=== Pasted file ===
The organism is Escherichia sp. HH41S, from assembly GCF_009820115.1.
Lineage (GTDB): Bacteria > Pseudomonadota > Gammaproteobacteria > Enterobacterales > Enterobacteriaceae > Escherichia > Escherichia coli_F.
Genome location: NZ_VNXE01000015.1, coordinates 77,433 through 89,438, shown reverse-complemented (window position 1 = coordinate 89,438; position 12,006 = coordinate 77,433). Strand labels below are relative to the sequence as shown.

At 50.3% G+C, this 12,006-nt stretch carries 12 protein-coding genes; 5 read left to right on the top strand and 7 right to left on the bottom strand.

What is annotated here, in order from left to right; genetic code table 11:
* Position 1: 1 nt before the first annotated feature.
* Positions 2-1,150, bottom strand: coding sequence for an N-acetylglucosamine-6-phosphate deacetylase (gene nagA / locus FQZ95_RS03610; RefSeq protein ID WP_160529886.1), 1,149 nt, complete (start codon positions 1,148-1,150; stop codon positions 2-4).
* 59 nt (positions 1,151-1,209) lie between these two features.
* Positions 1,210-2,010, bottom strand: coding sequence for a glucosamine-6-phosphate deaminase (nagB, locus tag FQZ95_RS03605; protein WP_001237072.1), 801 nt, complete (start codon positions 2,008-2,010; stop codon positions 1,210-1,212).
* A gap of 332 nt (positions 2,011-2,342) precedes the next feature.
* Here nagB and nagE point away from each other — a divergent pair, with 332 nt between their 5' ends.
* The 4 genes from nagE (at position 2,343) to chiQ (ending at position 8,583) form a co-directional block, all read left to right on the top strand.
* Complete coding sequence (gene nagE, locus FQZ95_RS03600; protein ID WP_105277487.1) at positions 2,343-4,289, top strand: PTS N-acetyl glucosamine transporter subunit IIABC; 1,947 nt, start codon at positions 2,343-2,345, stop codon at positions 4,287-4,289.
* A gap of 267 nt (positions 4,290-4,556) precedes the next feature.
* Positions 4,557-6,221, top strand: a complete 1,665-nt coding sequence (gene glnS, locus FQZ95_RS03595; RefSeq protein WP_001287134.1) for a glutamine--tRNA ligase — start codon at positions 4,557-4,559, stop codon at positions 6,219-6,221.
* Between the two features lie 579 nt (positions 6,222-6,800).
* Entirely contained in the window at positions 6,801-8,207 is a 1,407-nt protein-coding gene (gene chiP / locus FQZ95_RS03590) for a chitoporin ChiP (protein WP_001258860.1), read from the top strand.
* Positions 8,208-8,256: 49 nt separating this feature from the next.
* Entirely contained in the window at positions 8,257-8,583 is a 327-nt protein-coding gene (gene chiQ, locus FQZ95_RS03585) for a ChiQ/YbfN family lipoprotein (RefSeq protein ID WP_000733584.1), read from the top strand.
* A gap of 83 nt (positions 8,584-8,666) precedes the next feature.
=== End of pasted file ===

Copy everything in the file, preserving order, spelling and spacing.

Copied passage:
The organism is Escherichia sp. HH41S, from assembly GCF_009820115.1.
Lineage (GTDB): Bacteria > Pseudomonadota > Gammaproteobacteria > Enterobacterales > Enterobacteriaceae > Escherichia > Escherichia coli_F.
Genome location: NZ_VNXE01000015.1, coordinates 77,433 through 89,438, shown reverse-complemented (window position 1 = coordinate 89,438; position 12,006 = coordinate 77,433). Strand labels below are relative to the sequence as shown.

At 50.3% G+C, this 12,006-nt stretch carries 12 protein-coding genes; 5 read left to right on the top strand and 7 right to left on the bottom strand.

What is annotated here, in order from left to right; genetic code table 11:
* Position 1: 1 nt before the first annotated feature.
* Positions 2-1,150, bottom strand: coding sequence for an N-acetylglucosamine-6-phosphate deacetylase (gene nagA / locus FQZ95_RS03610; RefSeq protein ID WP_160529886.1), 1,149 nt, complete (start codon positions 1,148-1,150; stop codon positions 2-4).
* 59 nt (positions 1,151-1,209) lie between these two features.
* Positions 1,210-2,010, bottom strand: coding sequence for a glucosamine-6-phosphate deaminase (nagB, locus tag FQZ95_RS03605; protein WP_001237072.1), 801 nt, complete (start codon positions 2,008-2,010; stop codon positions 1,210-1,212).
* A gap of 332 nt (positions 2,011-2,342) precedes the next feature.
* Here nagB and nagE point away from each other — a divergent pair, with 332 nt between their 5' ends.
* The 4 genes from nagE (at position 2,343) to chiQ (ending at position 8,583) form a co-directional block, all read left to right on the top strand.
* Complete coding sequence (gene nagE, locus FQZ95_RS03600; protein ID WP_105277487.1) at positions 2,343-4,289, top strand: PTS N-acetyl glucosamine transporter subunit IIABC; 1,947 nt, start codon at positions 2,343-2,345, stop codon at positions 4,287-4,289.
* A gap of 267 nt (positions 4,290-4,556) precedes the next feature.
* Positions 4,557-6,221, top strand: a complete 1,665-nt coding sequence (gene glnS, locus FQZ95_RS03595; RefSeq protein WP_001287134.1) for a glutamine--tRNA ligase — start codon at positions 4,557-4,559, stop codon at positions 6,219-6,221.
* Between the two features lie 579 nt (positions 6,222-6,800).
* Entirely contained in the window at positions 6,801-8,207 is a 1,407-nt protein-coding gene (gene chiP / locus FQZ95_RS03590) for a chitoporin ChiP (protein WP_001258860.1), read from the top strand.
* Positions 8,208-8,256: 49 nt separating this feature from the next.
* Entirely contained in the window at positions 8,257-8,583 is a 327-nt protein-coding gene (gene chiQ, locus FQZ95_RS03585) for a ChiQ/YbfN family lipoprotein (RefSeq protein ID WP_000733584.1), read from the top strand.
* A gap of 83 nt (positions 8,584-8,666) precedes the next feature.